‘Artisan’ is a term used to describe a craftsperson who uses their hands when working. Artisans, despite what the word may lead you to think, are not necessarily confined to more ‘artistic’ craft fields like carpentry (woodwork) or a jeweller who makes jewellery. Instead, artisans span many industries, from more creative and decorative pursuits like sculpture and mosaic, to more functional areas or work like mechanical or electrical repairs.
The need for artisans in SA
The South African government has identified artisanal and technical skills as being in ‘strong demand’ in the market, and has listed them as ‘priority skills’. More specifically, South Africa has a shortage of qualified electricians, boilermakers, fitters and turners, welders, and automotive motor mechanics.
Electricians are responsible for installing, repairing, maintaining, and replacing electrical circuits, wiring, and components in both residential and commercial buildings. Eskom is regarded as one of South Africa’s largest employers and as South Africa’s need for electricity grows, so too does its need for electricians. According to Payscale, an electrician in South Africa can earn between R225 000 and R380 000 per annum.
Boilermakers create large containers made from steel, iron, or copper, intended to hold large amounts of gases or liquids. Boilermakers often work at power plants and other industrial plants. Given South Africa’s large number of labour- and machinery-intensive industries, boilermakers will always be in high demand. They can expect to earn anywhere between R300 000 and R460 000 per annum, according to Payscale.
Fitter and turners
Fitters and turners specialise in studying blueprints, plans, and drawings in order to be able to construct, assemble, manufacture, and fit parts of machines. They are also responsible for maintaining and repairing different types of machinery. As with boilermakers, given South Africa’s considerable number of processing plants, fitter and turners are in short supply. They can expect to earn between R230 000 and R410 000 per annum.
As the name suggests, welders are specialised in welding, which is the process of fusing different materials, usually different metals, but sometimes plastics and polymers will be welded, too. Welders work across all engineering and engineering-adjacent industries. A welder in South Africa can expect to earn R160 000 per annum, according to Indeed.com.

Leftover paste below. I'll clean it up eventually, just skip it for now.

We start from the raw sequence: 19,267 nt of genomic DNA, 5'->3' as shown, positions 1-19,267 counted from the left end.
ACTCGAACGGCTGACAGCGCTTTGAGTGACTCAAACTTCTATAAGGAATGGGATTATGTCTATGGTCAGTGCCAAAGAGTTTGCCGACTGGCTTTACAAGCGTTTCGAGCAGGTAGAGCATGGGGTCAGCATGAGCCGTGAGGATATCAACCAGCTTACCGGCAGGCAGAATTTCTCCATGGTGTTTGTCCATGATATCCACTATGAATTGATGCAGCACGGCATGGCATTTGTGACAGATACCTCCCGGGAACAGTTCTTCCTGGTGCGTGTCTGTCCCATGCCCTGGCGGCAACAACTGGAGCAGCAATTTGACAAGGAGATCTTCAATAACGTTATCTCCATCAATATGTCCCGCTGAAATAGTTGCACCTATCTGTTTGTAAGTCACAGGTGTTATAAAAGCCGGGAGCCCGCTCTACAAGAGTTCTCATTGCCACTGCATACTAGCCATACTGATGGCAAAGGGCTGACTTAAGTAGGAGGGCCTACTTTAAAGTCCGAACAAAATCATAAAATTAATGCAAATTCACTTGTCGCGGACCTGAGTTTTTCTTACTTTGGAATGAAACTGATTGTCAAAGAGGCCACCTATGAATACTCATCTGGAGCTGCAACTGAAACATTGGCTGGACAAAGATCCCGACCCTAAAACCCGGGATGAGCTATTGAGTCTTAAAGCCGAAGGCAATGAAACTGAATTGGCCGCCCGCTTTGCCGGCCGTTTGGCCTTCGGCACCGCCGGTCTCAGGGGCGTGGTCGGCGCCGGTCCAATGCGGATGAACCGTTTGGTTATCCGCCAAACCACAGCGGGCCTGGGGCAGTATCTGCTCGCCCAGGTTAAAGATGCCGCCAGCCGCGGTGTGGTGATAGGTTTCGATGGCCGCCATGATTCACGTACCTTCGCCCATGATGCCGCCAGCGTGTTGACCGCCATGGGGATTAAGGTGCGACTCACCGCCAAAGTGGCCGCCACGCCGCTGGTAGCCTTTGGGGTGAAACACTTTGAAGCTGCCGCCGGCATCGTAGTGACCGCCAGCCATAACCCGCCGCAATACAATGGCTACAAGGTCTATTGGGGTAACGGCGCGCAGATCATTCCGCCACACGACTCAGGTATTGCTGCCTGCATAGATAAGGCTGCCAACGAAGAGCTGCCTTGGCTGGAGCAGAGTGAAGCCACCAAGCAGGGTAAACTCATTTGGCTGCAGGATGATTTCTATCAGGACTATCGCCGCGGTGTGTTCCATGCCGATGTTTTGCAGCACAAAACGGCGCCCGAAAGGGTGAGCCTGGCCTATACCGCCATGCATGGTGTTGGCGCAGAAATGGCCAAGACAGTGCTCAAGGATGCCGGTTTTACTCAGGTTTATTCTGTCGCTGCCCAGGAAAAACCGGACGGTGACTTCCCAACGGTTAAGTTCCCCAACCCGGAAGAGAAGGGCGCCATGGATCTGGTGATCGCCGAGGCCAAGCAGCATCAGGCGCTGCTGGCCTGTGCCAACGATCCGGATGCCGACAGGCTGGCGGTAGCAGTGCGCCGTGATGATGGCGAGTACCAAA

There are several types of mechanics, but the one of which we think most often is the automotive motor mechanic. These mechanics specialise in diagnosing problems in, and repairing, light motor vehicles (your everyday car). Mechanics are also responsible for routine preventative vehicle maintenance in addition to repairing vehicles that are already exhibiting signs of dysfunction. Mechanics are highly sought after in South Africa and can expect to earn between R120 000 and R380 000 per annum, depending on whether they work on petrol or diesel vehicles.
Advantages and disadvantages of working as a skilled artisan
As with any career, a job in technical engineering has its own pros and cons.
The overarching benefit of these careers is that they do not require a university degree, as a technical diploma and work experience – as in an apprenticeship – will qualify you to work in these fields. Further, you can earn while you train. These careers also present great employment opportunities as these skills are very scarce and, consequently, qualified persons can expect good prospects in terms of their salaries. Depending on the technical career, there are also opportunities for entrepreneurship and self-employment, particularly in the case of electricians. These careers are also great for people who enjoy hands-on work as opposed to sitting behind a desk at an office job.
Many, if not all, of these careers require work experience in the form of an apprenticeship, which can take years to complete. These careers can also be quite dangerous depending on the job site and career/job-specific requirements, and physically taxing. For example, welders are often at risk of burning themselves. Sometimes, job sites are also fraught with health and safety risks like poisonous gases and other hazardous materials. Further, careers in these fields also come with long and sometimes irregular working hours, which can place some strain on an artisan’s personal or family life.
All skilled tradespeople start their careers as apprentices. During an apprenticeship, a student will be mentored by a master tradesperson and gain practical work experience. Once the student is considered to have enough experience, they will work in entry-level positions, eventually making their way up to master craftsperson. College SA’s national technical certificate (NTC) courses mirror this progression in that students start with an N1 qualification and work their way up to an N3 qualification.
Studying to become an artisan with College SA
College SA offers nationally recognised and accredited courses in boiler making, motor trade, electrical, welding, and fitting and turning trades. These are registered on the National Qualification Framework (NQF), and all five courses contain three levels ranging from NQF 1 to NQF 3.
You do not need a matric certificate to enrol in these courses at College SA – only a Grade 9 pass in English, Mathematics and Science. College SA also offers an NTC bridging course for prospective students who would like to study a trade course but do not meet the entry requirements.
As College SA is a distance-learning institution, you can study and complete your course in your own time from the comfort of your home. Registrations are open throughout the year, so there are no enrolment closing dates. Our courses are affordable, and fees can be paid either upfront or in monthly instalments.